In Lord of the Flies one of the central conflicts is Jack's alliances (known as the hunters) versus Ralph's alliances (made up primarily of Piggy, Simon, Samneric, and some Little Uns).
This conflict emerges almost immediately because Ralph (at Piggy's direction) blows the conch shell and attracts the surviving boys on the island. Jack is the leader of the choir boys. On page 20, Piggy instructs Ralph to use the conch:
“We can use this to call the others. Have a meeting. They’ll come when they hear us—”
When the surviving boys see Ralph and the conch, they immediately associate the conch with leadership and order. They assume Ralph, due to his age and his ability to blow the conch, is a leader. The choir boys emerge, led by Jack, and it is evident that Jack considers himself a natural and predetermined leader.
"The boy who controlled them was dressed in the sameway though his cap badge was golden. When his party was about ten yards from the platform he shouted an order and they halted, gasping, sweating, swaying in the fierce light. The boy himself came forward, vaulted on to the platform with his cloak flying, and peered into what to him was almost complete darkness" (24-25).
When the boys suggest that they need a "chief" to decide on "things," Jack immediately declares, "I ought to be chief ... because I’m chapter chorister and head boy. I can sing C sharp” (28). Upon a vote, the boys elect Ralph as leader and therefore create a division that will remain throughout the text: Jack's Hunters and Ralph's alliance.
This conflict between the two groups grows deadly on more than one occasion. Jack and his group become obsessed with power, authority, and brutality. They initially exert their malevolence on the natural world around them. This results in a second conflict of man versus nature. In the chapter titled, "Painted Faces and Long Hair," the hunters make their first successful kill.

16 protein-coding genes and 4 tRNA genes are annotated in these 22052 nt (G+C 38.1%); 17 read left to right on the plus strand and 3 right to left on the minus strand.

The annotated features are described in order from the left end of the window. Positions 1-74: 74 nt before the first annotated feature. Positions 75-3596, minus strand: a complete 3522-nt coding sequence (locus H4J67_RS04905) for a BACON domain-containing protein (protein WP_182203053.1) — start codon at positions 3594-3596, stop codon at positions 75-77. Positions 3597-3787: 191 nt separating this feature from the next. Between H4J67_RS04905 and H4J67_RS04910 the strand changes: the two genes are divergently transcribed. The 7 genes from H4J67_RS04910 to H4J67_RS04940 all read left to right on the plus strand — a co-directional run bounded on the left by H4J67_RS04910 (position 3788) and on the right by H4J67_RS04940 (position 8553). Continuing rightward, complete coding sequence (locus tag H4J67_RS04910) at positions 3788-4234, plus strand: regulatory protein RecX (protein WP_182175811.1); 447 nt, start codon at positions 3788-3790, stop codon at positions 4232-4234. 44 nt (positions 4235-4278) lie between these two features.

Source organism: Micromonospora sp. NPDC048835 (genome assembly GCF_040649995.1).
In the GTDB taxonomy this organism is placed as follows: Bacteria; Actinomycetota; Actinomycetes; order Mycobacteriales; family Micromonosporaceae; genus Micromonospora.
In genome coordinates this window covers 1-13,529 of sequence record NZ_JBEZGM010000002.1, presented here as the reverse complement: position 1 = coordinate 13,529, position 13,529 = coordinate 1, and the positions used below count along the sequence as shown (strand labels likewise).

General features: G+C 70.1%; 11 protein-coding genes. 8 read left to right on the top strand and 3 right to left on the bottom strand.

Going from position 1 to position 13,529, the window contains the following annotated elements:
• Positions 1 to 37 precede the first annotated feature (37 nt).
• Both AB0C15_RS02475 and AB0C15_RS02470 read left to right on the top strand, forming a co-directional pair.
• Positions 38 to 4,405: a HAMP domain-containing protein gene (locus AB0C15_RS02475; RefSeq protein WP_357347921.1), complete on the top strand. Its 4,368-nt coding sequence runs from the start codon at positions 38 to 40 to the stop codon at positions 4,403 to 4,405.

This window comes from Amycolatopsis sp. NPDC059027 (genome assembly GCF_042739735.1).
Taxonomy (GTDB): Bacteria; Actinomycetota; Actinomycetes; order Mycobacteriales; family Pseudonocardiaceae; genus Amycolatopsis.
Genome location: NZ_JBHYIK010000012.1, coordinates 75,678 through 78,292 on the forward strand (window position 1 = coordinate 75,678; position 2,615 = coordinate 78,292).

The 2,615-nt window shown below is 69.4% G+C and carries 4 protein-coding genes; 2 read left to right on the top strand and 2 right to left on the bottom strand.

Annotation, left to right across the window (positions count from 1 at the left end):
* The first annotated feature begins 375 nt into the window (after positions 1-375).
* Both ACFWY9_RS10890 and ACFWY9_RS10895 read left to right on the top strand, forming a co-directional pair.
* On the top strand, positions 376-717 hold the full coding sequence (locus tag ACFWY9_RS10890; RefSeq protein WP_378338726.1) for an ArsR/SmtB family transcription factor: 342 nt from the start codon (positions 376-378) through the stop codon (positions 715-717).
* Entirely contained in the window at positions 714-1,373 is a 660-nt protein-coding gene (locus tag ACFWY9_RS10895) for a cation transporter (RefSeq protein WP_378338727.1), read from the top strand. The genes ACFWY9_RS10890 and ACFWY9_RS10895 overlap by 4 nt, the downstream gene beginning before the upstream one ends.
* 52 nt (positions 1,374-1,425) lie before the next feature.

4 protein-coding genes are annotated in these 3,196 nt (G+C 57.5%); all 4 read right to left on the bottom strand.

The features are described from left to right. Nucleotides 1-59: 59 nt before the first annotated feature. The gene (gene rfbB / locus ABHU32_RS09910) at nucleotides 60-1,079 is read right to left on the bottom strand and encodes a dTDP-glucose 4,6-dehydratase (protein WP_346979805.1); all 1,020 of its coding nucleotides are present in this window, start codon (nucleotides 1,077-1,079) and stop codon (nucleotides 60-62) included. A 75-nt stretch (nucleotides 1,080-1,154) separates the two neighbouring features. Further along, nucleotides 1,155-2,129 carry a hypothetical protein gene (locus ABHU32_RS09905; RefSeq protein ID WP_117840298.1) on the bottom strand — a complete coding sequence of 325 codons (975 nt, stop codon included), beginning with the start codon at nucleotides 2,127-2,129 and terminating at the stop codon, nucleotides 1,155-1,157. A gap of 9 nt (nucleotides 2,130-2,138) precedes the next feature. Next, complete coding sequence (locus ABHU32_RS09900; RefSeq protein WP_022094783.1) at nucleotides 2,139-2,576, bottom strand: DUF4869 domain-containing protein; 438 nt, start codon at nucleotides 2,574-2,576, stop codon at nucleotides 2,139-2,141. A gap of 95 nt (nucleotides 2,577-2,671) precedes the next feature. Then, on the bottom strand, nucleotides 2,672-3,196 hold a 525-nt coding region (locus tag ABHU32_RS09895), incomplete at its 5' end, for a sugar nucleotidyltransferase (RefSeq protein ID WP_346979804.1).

"The gutted carcass of a pig swung from the stake, swinging heavily as the twins toiled over the uneven ground. The pig’s head hung down with gaping neck and seemed to search for something on the ground. At last the words of the chant floated up to them, across the bowl of blackened wood and ashes.
“Kill the pig. Cut her throat. Spill her blood" (96).
The idea of hunting becomes an obsession and the hunters reason for being in many ways. Rather than hunting responsibly, the boys are lost in the hunt and the adrenaline rush they receive from capturing and killing the pigs. They will eventually kill the sow on the island. This is a horrible mistake because without the sow, there will be no more pigs to hunt. This ultimately cuts off a major food supply. The hunters' careless attitude about the island will lead to destruction of the majority of the fire in the final chapters. Jack's desire to destroy Ralph and any other symbol of competing authority, leads to his division of a plan to "smoke him out" in chapter twelve. The hunters set a fire that ironically rescues the boys, but destroys the majority of the island.